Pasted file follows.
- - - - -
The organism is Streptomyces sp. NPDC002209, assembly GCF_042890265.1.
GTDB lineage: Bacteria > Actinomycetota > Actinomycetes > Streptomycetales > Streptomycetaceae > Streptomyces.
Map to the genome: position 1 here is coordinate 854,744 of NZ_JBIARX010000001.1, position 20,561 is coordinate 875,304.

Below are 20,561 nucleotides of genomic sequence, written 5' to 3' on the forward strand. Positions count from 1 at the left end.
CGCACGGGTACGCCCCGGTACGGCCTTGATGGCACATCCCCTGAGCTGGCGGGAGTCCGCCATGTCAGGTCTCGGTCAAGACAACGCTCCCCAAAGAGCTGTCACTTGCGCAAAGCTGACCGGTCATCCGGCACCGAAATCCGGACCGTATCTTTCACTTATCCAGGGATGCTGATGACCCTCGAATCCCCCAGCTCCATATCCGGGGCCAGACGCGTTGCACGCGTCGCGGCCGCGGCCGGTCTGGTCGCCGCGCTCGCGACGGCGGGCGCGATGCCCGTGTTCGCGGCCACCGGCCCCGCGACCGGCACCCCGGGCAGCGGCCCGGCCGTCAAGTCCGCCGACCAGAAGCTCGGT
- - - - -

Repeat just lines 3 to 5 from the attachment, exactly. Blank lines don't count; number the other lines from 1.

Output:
Map to the genome: position 1 here is coordinate 854,744 of NZ_JBIARX010000001.1, position 20,561 is coordinate 875,304.

Below are 20,561 nucleotides of genomic sequence, written 5' to 3' on the forward strand. Positions count from 1 at the left end.
CGCACGGGTACGCCCCGGTACGGCCTTGATGGCACATCCCCTGAGCTGGCGGGAGTCCGCCATGTCAGGTCTCGGTCAAGACAACGCTCCCCAAAGAGCTGTCACTTGCGCAAAGCTGACCGGTCATCCGGCACCGAAATCCGGACCGTATCTTTCACTTATCCAGGGATGCTGATGACCCTCGAATCCCCCAGCTCCATATCCGGGGCCAGACGCGTTGCACGCGTCGCGGCCGCGGCCGGTCTGGTCGCCGCGCTCGCGACGGCGGGCGCGATGCCCGTGTTCGCGGCCACCGGCCCCGCGACCGGCACCCCGGGCAGCGGCCCGGCCGTCAAGTCCGCCGACCAGAAGCTCGGT